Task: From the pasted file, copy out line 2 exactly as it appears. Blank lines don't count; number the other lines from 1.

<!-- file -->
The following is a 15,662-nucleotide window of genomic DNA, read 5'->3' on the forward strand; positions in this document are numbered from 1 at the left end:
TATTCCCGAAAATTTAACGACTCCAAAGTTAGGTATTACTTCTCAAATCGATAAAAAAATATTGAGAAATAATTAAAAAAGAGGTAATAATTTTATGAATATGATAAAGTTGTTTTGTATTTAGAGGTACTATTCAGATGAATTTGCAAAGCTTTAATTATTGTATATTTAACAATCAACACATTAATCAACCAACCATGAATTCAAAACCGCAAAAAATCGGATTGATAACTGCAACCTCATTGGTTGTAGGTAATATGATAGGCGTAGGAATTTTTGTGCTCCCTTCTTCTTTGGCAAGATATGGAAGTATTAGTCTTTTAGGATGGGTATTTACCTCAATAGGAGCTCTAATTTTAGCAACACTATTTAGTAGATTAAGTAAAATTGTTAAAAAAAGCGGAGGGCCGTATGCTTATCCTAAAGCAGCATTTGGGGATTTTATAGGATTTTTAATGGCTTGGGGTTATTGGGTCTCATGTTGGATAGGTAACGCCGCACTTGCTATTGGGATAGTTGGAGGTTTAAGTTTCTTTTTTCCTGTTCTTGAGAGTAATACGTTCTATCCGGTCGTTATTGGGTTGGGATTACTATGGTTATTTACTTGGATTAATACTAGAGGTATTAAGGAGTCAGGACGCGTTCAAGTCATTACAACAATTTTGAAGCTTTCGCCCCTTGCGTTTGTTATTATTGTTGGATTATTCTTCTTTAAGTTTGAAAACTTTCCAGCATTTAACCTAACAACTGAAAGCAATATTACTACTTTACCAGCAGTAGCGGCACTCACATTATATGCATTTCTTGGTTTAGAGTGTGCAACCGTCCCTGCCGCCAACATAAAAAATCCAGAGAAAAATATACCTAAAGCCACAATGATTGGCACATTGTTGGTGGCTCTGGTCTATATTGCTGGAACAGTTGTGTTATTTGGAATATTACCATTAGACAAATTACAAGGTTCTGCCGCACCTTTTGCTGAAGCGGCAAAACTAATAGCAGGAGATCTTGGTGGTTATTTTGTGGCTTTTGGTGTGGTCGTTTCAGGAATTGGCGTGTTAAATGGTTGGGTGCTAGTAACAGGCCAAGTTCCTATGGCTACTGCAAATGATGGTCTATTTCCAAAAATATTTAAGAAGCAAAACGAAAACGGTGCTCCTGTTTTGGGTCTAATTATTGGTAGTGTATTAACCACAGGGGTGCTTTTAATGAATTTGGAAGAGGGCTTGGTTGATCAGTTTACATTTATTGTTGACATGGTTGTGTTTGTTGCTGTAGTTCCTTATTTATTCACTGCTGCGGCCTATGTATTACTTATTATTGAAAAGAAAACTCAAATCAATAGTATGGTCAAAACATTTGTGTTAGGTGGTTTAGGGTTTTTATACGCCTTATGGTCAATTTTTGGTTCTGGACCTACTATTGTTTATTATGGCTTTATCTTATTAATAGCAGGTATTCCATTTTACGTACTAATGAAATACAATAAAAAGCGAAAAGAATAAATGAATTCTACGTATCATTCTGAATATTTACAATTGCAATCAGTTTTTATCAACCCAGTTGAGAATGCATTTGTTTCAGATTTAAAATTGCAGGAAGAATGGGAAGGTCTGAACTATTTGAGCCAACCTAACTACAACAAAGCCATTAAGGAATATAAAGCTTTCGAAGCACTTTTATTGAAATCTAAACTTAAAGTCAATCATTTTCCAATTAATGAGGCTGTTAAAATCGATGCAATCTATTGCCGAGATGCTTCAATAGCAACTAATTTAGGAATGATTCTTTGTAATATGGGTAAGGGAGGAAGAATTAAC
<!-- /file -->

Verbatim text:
TATTCCCGAAAATTTAACGACTCCAAAGTTAGGTATTACTTCTCAAATCGATAAAAAAATATTGAGAAATAATTAAAAAAGAGGTAATAATTTTATGAATATGATAAAGTTGTTTTGTATTTAGAGGTACTATTCAGATGAATTTGCAAAGCTTTAATTATTGTATATTTAACAATCAACACATTAATCAACCAACCATGAATTCAAAACCGCAAAAAATCGGATTGATAACTGCAACCTCATTGGTTGTAGGTAATATGATAGGCGTAGGAATTTTTGTGCTCCCTTCTTCTTTGGCAAGATATGGAAGTATTAGTCTTTTAGGATGGGTATTTACCTCAATAGGAGCTCTAATTTTAGCAACACTATTTAGTAGATTAAGTAAAATTGTTAAAAAAAGCGGAGGGCCGTATGCTTATCCTAAAGCAGCATTTGGGGATTTTATAGGATTTTTAATGGCTTGGGGTTATTGGGTCTCATGTTGGATAGGTAACGCCGCACTTGCTATTGGGATAGTTGGAGGTTTAAGTTTCTTTTTTCCTGTTCTTGAGAGTAATACGTTCTATCCGGTCGTTATTGGGTTGGGATTACTATGGTTATTTACTTGGATTAATACTAGAGGTATTAAGGAGTCAGGACGCGTTCAAGTCATTACAACAATTTTGAAGCTTTCGCCCCTTGCGTTTGTTATTATTGTTGGATTATTCTTCTTTAAGTTTGAAAACTTTCCAGCATTTAACCTAACAACTGAAAGCAATATTACTACTTTACCAGCAGTAGCGGCACTCACATTATATGCATTTCTTGGTTTAGAGTGTGCAACCGTCCCTGCCGCCAACATAAAAAATCCAGAGAAAAATATACCTAAAGCCACAATGATTGGCACATTGTTGGTGGCTCTGGTCTATATTGCTGGAACAGTTGTGTTATTTGGAATATTACCATTAGACAAATTACAAGGTTCTGCCGCACCTTTTGCTGAAGCGGCAAAACTAATAGCAGGAGATCTTGGTGGTTATTTTGTGGCTTTTGGTGTGGTCGTTTCAGGAATTGGCGTGTTAAATGGTTGGGTGCTAGTAACAGGCCAAGTTCCTATGGCTACTGCAAATGATGGTCTATTTCCAAAAATATTTAAGAAGCAAAACGAAAACGGTGCTCCTGTTTTGGGTCTAATTATTGGTAGTGTATTAACCACAGGGGTGCTTTTAATGAATTTGGAAGAGGGCTTGGTTGATCAGTTTACATTTATTGTTGACATGGTTGTGTTTGTTGCTGTAGTTCCTTATTTATTCACTGCTGCGGCCTATGTATTACTTATTATTGAAAAGAAAACTCAAATCAATAGTATGGTCAAAACATTTGTGTTAGGTGGTTTAGGGTTTTTATACGCCTTATGGTCAATTTTTGGTTCTGGACCTACTATTGTTTATTATGGCTTTATCTTATTAATAGCAGGTATTCCATTTTACGTACTAATGAAATACAATAAAAAGCGAAAAGAATAAATGAATTCTACGTATCATTCTGAATATTTACAATTGCAATCAGTTTTTATCAACCCAGTTGAGAATGCATTTGTTTCAGATTTAAAATTGCAGGAAGAATGGGAAGGTCTGAACTATTTGAGCCAACCTAACTACAACAAAGCCATTAAGGAATATAAAGCTTTCGAAGCACTTTTATTGAAATCTAAACTTAAAGTCAATCATTTTCCAATTAATGAGGCTGTTAAAATCGATGCAATCTATTGCCGAGATGCTTCAATAGCAACTAATTTAGGAATGATTCTTTGTAATATGGGTAAGGGAGGAAGAATTAAC